Skip to main content

Thank you for visiting nature.com. You are using a browser version with limited support for CSS. To obtain the best experience, we recommend you use a more up to date browser (or turn off compatibility mode in Internet Explorer). In the meantime, to ensure continued support, we are displaying the site without styles and JavaScript.

Climate velocity and the future global redistribution of marine biodiversity

Abstract

Anticipating the effect of climate change on biodiversity, in particular on changes in community composition, is crucial for adaptive ecosystem management1 but remains a critical knowledge gap2. Here, we use climate velocity trajectories3, together with information on thermal tolerances and habitat preferences, to project changes in global patterns of marine species richness and community composition under IPCC Representative Concentration Pathways4 (RCPs) 4.5 and 8.5. Our simple, intuitive approach emphasizes climate connectivity, and enables us to model over 12 times as many species as previous studies5,6. We find that range expansions prevail over contractions for both RCPs up to 2100, producing a net local increase in richness globally, and temporal changes in composition, driven by the redistribution rather than the loss of diversity. Conversely, widespread invasions homogenize present-day communities across multiple regions. High extirpation rates are expected regionally (for example, Indo-Pacific), particularly under RCP8.5, leading to strong decreases in richness and the anticipated formation of no-analogue communities where invasions are common. The spatial congruence of these patterns with contemporary human impacts7,8 highlights potential areas of future conservation concern. These results strongly suggest that the millennial stability of current global marine diversity patterns, against which conservation plans are assessed, will change rapidly over the course of the century in response to ocean warming.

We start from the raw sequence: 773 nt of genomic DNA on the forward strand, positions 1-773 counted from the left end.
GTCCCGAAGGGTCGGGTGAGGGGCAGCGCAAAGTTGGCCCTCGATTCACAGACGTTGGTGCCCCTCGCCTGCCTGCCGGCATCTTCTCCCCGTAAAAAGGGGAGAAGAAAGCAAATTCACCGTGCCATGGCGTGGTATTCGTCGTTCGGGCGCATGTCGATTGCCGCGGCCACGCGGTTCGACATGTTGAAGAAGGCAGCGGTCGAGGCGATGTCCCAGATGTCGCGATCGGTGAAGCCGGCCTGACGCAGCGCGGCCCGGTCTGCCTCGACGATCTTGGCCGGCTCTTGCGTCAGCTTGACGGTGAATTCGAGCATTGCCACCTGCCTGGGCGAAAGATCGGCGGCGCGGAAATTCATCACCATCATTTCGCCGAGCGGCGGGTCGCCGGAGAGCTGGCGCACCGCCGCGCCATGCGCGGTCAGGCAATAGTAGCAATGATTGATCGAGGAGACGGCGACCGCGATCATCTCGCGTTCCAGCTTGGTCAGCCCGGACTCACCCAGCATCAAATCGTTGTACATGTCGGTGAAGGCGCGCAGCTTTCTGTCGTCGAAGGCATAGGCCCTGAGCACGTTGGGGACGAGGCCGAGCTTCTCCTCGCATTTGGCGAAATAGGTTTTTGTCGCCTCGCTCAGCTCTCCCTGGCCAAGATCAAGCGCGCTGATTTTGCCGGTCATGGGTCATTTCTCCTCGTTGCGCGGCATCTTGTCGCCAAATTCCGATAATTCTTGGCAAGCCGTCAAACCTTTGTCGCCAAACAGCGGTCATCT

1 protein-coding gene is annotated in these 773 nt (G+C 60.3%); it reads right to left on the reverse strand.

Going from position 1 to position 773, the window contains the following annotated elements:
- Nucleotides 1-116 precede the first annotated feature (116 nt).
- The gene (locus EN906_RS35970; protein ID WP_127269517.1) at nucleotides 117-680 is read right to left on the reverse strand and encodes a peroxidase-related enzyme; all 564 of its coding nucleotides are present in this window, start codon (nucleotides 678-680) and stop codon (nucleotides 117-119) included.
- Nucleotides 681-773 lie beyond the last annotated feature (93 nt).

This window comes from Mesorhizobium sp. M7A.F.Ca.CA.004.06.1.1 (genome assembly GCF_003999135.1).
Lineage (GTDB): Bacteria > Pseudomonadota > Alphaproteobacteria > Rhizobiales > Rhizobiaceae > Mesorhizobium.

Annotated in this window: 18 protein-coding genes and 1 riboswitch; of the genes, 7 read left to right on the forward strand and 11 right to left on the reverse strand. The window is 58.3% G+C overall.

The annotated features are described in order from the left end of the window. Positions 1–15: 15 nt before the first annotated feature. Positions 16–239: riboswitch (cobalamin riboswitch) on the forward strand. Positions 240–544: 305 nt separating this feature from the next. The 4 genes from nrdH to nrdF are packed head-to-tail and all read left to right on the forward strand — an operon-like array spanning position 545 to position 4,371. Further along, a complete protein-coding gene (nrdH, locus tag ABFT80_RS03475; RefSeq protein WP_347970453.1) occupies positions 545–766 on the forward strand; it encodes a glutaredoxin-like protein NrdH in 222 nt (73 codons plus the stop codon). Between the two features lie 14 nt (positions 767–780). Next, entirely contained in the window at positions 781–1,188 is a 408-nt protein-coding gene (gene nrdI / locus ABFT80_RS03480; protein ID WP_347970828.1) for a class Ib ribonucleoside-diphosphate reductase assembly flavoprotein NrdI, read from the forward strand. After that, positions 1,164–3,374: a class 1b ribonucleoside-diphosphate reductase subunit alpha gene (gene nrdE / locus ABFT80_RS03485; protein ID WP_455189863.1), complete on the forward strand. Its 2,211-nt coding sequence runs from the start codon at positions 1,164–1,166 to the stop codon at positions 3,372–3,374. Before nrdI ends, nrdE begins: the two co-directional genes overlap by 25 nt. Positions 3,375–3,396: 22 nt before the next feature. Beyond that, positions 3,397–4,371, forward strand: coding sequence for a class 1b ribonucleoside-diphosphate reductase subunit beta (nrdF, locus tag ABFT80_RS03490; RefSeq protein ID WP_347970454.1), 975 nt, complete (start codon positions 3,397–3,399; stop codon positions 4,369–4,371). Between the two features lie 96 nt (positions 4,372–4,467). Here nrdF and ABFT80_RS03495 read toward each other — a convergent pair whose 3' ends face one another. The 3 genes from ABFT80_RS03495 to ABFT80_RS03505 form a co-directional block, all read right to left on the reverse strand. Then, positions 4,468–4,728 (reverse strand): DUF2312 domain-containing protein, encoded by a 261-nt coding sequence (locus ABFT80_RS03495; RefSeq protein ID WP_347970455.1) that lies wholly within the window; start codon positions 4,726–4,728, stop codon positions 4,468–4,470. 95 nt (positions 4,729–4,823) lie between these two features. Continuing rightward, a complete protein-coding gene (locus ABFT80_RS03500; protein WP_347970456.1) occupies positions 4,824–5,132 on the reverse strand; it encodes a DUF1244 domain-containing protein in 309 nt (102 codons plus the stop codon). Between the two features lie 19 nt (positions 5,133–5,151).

Access options

Rent or Buy article

Get time limited or full article access on ReadCube.

from$8.99

All prices are NET prices.

Figure 1: Redistribution of global biodiversity patterns under future climate change.
Figure 2: Partitioning of cell-based temporal β-diversity under future climate change.
Figure 3: Spatial homogenization of present-day communities under future climate change.
Figure 4: Projected changes in species richness and community composition in relation to contemporary human impacts.

References

  1. 1

    Hannah, L. et al. Global climate change adaptation priorities for biodiversity and food security. PLoS ONE 8, e72590 (2013).

    CAS  Article  Google Scholar 

  2. 2

    Dornelas, M. et al. Assemblage time series reveal biodiversity change but not systematic loss. Science 344, 296–299 (2014).

    CAS  Article  Google Scholar 

  3. 3

    Burrows, M. T. et al. Geographical limits to species-range shifts are suggested by climate velocity. Nature 507, 492–495 (2014).

    CAS  Article  Google Scholar 

  4. 4